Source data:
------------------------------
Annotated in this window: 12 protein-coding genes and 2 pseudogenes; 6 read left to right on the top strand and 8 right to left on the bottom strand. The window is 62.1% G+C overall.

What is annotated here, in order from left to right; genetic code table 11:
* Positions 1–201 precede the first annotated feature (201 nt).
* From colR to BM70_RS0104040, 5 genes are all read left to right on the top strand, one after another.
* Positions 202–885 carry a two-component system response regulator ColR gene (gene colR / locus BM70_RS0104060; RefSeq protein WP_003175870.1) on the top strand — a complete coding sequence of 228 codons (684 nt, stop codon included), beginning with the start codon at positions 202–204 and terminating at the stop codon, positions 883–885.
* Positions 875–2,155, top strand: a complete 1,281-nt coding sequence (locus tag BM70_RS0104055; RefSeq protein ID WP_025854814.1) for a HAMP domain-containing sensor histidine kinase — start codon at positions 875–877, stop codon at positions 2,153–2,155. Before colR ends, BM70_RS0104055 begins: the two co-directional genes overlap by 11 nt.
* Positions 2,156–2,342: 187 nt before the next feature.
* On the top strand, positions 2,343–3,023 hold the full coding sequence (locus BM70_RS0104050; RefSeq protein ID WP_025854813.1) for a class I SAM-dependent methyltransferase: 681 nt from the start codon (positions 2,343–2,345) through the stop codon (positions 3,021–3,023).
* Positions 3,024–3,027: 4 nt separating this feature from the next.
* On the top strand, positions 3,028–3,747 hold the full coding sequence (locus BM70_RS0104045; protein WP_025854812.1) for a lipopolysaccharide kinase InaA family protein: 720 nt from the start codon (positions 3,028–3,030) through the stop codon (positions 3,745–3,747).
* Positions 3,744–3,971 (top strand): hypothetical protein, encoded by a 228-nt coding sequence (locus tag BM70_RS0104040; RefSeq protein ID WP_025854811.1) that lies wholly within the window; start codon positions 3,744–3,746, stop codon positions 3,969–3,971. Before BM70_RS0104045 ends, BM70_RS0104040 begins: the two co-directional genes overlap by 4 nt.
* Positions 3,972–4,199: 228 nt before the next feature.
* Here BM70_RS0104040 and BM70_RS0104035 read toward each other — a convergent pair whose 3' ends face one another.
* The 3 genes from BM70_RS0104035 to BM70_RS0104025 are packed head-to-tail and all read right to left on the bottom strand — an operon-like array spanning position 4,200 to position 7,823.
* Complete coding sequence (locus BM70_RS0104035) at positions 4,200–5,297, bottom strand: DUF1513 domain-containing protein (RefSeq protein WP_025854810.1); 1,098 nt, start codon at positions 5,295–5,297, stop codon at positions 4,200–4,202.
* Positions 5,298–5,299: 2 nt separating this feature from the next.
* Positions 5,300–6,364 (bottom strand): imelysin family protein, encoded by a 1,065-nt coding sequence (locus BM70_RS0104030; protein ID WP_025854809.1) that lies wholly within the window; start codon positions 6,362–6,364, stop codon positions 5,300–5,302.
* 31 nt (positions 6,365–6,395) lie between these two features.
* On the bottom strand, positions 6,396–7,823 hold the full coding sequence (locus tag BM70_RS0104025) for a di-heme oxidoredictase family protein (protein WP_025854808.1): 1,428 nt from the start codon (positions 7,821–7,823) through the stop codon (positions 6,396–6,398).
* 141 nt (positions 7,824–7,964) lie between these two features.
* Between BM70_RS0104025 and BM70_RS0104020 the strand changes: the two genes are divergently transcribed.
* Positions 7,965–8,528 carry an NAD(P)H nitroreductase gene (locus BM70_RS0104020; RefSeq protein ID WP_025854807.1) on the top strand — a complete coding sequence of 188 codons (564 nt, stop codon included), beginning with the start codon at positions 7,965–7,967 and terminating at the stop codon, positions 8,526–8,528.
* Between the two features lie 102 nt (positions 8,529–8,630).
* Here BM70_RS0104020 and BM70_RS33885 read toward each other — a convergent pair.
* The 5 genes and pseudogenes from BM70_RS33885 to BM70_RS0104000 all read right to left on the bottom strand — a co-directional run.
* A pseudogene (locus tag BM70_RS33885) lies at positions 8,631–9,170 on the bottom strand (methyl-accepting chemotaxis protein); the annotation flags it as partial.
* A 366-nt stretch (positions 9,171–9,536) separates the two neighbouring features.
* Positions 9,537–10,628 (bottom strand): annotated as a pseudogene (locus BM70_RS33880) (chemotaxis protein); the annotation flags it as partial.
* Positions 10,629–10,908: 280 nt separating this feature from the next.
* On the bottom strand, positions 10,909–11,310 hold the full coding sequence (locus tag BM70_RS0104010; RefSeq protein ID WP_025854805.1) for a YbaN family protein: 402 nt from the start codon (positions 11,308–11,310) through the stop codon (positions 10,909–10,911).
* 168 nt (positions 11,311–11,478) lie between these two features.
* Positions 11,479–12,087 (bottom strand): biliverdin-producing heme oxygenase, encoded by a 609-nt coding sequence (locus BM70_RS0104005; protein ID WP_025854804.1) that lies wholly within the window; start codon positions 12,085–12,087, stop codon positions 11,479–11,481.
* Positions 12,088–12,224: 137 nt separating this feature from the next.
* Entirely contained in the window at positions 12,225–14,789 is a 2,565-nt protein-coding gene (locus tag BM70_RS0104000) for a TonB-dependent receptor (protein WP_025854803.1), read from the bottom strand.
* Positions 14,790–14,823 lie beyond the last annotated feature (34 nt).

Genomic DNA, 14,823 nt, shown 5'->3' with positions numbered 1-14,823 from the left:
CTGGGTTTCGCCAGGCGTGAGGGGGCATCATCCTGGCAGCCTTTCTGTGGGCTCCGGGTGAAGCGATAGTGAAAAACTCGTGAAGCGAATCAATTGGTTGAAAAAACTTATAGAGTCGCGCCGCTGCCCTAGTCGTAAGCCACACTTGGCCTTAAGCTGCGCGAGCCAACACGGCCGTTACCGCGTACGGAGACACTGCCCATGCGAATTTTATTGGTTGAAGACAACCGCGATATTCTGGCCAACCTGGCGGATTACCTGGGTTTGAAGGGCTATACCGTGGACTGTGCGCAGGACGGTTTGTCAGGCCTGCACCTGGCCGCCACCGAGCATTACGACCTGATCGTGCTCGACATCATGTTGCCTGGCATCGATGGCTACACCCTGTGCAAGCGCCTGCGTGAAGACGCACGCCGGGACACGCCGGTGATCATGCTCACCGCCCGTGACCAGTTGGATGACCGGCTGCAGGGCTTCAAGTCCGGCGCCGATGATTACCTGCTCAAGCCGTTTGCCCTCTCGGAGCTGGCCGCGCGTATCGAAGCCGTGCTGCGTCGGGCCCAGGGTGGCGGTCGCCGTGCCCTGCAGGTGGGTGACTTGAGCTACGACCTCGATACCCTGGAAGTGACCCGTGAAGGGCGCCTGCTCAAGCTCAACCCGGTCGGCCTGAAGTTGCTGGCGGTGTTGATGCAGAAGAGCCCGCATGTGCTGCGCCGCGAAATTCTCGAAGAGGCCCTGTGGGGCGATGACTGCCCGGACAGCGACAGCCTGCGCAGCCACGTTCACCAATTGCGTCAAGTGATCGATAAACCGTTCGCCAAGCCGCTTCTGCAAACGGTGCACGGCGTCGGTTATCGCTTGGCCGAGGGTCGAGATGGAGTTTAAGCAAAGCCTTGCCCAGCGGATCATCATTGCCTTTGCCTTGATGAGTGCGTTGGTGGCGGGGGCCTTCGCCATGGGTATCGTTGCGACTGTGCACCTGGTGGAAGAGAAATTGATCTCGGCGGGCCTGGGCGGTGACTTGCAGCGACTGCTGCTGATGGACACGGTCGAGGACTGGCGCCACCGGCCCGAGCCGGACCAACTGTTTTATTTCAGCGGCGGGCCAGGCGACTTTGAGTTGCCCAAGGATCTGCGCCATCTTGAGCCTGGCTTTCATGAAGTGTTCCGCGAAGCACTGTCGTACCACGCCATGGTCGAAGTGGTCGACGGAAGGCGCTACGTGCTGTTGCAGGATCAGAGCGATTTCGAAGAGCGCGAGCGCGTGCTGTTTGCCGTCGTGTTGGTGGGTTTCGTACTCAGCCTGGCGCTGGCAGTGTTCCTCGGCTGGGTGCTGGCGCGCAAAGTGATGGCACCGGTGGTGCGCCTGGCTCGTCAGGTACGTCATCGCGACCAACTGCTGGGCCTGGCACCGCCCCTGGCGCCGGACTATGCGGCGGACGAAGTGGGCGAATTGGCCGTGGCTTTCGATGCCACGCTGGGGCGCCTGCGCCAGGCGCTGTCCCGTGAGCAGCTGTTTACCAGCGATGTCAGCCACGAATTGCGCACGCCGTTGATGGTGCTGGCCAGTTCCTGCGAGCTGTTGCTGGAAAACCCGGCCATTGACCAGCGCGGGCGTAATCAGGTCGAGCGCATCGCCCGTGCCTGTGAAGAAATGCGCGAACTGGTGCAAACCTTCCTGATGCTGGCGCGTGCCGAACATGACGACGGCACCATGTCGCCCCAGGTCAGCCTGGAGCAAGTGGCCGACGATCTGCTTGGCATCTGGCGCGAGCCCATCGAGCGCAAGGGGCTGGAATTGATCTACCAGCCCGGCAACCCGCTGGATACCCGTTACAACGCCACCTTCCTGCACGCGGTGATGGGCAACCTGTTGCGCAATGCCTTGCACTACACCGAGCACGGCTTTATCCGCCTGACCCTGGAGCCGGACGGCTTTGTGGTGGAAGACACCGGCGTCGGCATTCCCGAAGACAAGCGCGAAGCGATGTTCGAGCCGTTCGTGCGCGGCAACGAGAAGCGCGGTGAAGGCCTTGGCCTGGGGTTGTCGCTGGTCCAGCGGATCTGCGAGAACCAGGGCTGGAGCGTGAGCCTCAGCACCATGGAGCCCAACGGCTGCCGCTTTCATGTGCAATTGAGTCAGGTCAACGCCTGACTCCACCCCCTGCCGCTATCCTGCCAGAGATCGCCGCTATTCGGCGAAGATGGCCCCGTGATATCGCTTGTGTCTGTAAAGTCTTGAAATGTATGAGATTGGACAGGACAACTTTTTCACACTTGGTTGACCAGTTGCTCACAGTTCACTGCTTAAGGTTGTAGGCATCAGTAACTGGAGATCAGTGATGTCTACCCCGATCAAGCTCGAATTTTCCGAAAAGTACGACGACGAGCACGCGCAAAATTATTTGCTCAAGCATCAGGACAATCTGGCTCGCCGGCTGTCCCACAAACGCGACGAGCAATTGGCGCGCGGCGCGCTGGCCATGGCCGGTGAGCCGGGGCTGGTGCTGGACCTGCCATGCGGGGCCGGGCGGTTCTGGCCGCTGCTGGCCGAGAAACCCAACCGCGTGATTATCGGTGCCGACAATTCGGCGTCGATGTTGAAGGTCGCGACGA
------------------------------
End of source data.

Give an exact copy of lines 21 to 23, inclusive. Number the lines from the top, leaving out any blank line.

* Between BM70_RS0104025 and BM70_RS0104020 the strand changes: the two genes are divergently transcribed.
* Positions 7,965–8,528 carry an NAD(P)H nitroreductase gene (locus BM70_RS0104020; RefSeq protein ID WP_025854807.1) on the top strand — a complete coding sequence of 188 codons (564 nt, stop codon included), beginning with the start codon at positions 7,965–7,967 and terminating at the stop codon, positions 8,526–8,528.
* Between the two features lie 102 nt (positions 8,529–8,630).